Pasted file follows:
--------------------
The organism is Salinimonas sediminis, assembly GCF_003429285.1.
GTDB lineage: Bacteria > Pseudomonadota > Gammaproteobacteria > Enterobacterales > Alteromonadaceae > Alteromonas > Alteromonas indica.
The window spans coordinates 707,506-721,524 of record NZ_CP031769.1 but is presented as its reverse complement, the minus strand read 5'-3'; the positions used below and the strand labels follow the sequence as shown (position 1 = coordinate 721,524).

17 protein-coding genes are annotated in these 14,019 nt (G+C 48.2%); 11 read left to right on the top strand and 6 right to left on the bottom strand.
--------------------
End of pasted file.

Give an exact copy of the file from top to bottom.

The organism is Salinimonas sediminis, assembly GCF_003429285.1.
GTDB lineage: Bacteria > Pseudomonadota > Gammaproteobacteria > Enterobacterales > Alteromonadaceae > Alteromonas > Alteromonas indica.
The window spans coordinates 707,506-721,524 of record NZ_CP031769.1 but is presented as its reverse complement, the minus strand read 5'-3'; the positions used below and the strand labels follow the sequence as shown (position 1 = coordinate 721,524).

17 protein-coding genes are annotated in these 14,019 nt (G+C 48.2%); 11 read left to right on the top strand and 6 right to left on the bottom strand.